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Re: advocating XML

Rob Andrews wrote -

> Thanks (all) for several useful replies, which have helped us move toward a
> more intelligent discussion here.
 One more point to add to the mix.   XHMTL doesn't have to be bloated.  In
fact, it can just be html, but well-formed.  Once you are writing it that way,
you can start adding more with.

Let me give you a real-life example I recently worked on.  A colleague wanted
to send out a questionnaire to several hundred people.  It was long and
involved.  I was asked to help "get the data into a database".  The budget was

I developed an xml format (a dtd) for a generalized questionnaire (crude but
useful), and an xslt stylesheet that turned it into an html form.  A big
problem with this kind of thing is assigning names to the form elements - we
had more than 100 input elements.  I wrote a python SAX script that took the
source xml and numbered each response (check box, radio button, etc.) with a
unique number like "q1"," q2", .....  The output was the same xml format but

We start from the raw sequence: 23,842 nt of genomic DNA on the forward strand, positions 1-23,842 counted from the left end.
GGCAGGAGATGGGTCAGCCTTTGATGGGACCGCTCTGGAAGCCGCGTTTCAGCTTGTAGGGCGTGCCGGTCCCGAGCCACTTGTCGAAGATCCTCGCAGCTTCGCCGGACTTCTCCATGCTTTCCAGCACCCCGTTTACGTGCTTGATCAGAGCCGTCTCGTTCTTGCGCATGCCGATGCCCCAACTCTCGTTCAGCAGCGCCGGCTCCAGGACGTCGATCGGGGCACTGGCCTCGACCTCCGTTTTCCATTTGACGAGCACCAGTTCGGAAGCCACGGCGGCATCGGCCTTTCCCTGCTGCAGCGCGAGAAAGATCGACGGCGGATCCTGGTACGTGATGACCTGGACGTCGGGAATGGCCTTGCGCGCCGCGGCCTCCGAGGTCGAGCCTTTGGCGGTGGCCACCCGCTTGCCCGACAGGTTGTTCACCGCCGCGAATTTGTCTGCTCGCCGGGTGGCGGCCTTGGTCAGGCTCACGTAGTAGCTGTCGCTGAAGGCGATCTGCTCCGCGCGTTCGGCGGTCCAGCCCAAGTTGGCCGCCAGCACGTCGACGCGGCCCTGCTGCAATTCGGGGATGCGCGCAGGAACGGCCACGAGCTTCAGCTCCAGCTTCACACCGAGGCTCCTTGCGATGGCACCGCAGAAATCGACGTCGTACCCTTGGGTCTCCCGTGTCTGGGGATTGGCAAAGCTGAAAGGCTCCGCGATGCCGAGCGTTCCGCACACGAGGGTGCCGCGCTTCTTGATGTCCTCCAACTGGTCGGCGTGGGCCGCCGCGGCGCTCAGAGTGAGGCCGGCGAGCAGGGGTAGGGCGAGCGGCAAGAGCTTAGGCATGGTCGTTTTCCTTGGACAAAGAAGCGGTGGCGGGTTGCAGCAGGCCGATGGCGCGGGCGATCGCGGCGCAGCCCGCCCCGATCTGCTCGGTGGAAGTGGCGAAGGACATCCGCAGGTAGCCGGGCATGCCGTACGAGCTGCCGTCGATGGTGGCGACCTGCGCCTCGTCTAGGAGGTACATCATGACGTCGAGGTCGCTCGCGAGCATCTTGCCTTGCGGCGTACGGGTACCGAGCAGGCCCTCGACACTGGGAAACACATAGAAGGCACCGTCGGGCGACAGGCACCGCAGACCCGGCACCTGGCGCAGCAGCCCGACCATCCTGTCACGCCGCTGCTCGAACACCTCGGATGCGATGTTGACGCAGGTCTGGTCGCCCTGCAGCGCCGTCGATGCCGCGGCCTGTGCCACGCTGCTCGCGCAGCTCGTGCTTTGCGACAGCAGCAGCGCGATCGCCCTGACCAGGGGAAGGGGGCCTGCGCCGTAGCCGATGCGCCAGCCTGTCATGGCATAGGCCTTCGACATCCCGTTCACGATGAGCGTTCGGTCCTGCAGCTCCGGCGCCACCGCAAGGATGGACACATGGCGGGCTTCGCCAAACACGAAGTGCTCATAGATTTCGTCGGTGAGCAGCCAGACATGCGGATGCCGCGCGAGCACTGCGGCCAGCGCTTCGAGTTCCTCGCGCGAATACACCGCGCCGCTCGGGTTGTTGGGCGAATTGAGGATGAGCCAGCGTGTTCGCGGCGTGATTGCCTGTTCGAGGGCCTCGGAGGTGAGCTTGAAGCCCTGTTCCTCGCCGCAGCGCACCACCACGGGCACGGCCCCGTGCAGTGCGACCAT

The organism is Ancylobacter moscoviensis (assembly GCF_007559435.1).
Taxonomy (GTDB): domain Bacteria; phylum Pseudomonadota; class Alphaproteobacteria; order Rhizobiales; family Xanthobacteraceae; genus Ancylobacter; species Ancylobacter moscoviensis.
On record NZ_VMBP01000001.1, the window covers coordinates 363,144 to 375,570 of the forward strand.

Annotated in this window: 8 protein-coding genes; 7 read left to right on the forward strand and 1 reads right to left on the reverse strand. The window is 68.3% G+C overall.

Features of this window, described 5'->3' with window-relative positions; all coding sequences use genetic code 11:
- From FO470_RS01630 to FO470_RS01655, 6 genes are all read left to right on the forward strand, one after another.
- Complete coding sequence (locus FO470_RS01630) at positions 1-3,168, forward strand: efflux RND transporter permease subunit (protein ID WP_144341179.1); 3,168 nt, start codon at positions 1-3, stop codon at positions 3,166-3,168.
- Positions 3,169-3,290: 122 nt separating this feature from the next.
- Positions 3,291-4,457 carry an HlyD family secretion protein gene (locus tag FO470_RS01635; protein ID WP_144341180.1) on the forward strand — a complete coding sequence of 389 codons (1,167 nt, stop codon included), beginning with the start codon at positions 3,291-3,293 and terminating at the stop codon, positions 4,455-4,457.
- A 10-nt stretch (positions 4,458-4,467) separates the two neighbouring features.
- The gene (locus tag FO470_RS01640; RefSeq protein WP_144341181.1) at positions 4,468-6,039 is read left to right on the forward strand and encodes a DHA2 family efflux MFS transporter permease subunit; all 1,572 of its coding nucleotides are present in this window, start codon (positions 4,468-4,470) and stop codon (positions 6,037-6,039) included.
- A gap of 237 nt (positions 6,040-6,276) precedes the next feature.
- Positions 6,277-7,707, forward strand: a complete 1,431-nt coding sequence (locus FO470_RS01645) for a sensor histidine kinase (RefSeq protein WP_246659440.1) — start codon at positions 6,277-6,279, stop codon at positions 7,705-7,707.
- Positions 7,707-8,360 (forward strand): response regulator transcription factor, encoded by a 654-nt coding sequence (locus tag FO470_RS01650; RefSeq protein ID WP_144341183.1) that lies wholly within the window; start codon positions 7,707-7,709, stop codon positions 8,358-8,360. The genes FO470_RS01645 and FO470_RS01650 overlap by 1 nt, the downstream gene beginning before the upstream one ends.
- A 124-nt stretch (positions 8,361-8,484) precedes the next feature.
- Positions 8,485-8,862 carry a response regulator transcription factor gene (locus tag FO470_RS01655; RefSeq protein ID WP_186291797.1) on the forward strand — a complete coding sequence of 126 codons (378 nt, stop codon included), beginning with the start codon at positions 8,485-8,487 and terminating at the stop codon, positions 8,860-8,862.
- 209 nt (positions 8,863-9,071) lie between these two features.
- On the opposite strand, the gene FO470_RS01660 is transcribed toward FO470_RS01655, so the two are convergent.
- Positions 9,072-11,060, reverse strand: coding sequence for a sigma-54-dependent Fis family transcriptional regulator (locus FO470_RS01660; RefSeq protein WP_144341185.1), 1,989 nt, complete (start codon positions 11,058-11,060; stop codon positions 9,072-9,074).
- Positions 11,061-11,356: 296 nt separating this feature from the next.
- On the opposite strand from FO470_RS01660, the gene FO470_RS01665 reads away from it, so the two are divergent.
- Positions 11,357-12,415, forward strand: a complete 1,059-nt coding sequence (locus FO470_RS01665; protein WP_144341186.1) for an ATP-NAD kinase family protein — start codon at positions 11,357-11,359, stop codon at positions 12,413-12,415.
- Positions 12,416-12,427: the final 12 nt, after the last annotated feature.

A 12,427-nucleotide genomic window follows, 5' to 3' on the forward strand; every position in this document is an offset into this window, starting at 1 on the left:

with everything named properly.  From this I created the actual online form
using the stylesheet.

Next I wrote an xslt stylsheet that created the database table definition in
sql ddl.  Running that output created the exact table I needed for that
version of the questionnaire.  This is a program generator in xslt!

Next came a modified version of the first stylesheet.  This version displayed
the form with the input names visible next to the elements.  This information
is essential in writing queries.

Finally, I modified the stylesheet again to produce a Zope DTML (Zope's
template markup language) page to display the raw answered questionnaire for
each respondent (it got the data from the database).  This let us get a quick
look at the results.

By using these stylesheets, the form, the database table, the results crib
sheet, and the raw results are automatically kept accurately synchronized.
That would be very arduous and error-prone if you did it by hand.  You could
use comma-separed files to hold the descriptions of the form, but they would
be fragile and hard to keep correct as you  made changes.  They also wouldn't
reflect the section-within-section format of the questionnaire.  With xml, it
was almost a no-brainer once I had written the machinery.

And as a bonus, the system can be used for other questionnaires, too.

Try doing that with plain html and comma-separated files.  xml was MUCH


Tom P